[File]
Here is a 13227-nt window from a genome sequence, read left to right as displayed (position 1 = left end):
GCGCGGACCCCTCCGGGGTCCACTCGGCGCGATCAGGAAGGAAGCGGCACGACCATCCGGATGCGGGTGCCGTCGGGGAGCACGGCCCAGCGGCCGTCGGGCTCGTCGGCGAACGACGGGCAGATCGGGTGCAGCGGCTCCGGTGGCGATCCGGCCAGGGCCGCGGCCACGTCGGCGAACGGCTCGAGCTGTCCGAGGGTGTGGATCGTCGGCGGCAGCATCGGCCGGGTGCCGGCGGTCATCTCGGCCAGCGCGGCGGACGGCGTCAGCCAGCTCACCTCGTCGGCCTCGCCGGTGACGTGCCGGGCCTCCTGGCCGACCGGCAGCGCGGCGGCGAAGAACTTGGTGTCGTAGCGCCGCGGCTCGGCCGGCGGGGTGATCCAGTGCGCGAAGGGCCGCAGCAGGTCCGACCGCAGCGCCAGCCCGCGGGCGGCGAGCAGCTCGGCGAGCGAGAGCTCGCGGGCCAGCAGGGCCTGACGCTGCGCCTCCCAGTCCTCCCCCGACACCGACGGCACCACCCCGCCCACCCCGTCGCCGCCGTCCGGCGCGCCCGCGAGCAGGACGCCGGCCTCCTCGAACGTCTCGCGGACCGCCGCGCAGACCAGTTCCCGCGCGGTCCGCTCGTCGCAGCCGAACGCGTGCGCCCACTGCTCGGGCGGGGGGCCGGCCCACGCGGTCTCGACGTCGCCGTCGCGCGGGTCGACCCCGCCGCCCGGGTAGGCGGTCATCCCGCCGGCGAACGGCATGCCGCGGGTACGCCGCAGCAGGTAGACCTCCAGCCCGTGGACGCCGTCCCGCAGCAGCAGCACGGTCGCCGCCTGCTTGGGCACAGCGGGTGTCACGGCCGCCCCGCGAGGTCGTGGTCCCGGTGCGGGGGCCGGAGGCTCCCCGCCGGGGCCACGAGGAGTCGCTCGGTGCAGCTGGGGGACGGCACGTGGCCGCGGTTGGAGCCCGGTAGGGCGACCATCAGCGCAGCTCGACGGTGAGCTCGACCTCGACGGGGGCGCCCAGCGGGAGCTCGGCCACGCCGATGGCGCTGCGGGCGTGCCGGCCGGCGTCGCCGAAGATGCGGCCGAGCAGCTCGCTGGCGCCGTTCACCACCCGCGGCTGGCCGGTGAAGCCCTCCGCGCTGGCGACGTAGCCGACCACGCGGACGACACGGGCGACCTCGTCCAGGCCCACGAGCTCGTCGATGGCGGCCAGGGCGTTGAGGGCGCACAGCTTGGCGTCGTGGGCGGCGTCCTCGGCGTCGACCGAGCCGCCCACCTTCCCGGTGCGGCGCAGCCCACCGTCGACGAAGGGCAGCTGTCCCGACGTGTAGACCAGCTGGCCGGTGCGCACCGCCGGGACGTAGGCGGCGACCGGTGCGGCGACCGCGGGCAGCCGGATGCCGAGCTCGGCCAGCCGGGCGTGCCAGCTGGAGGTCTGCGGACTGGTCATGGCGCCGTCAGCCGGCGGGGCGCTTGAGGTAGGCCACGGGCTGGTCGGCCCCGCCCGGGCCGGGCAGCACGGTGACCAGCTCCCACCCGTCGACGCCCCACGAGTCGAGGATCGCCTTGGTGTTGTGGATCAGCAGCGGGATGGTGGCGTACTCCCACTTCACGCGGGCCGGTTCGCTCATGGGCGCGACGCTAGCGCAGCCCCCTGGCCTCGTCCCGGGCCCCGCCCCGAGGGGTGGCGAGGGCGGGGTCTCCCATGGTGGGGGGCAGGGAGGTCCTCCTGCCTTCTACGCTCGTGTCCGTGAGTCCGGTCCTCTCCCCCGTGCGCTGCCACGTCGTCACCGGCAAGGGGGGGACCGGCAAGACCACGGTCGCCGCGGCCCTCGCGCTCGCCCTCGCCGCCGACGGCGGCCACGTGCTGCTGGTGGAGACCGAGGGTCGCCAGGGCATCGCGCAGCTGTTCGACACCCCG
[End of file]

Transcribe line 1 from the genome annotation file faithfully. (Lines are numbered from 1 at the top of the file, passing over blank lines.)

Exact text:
Here is a 13227-nt window from a genome sequence, read left to right as displayed (position 1 = left end):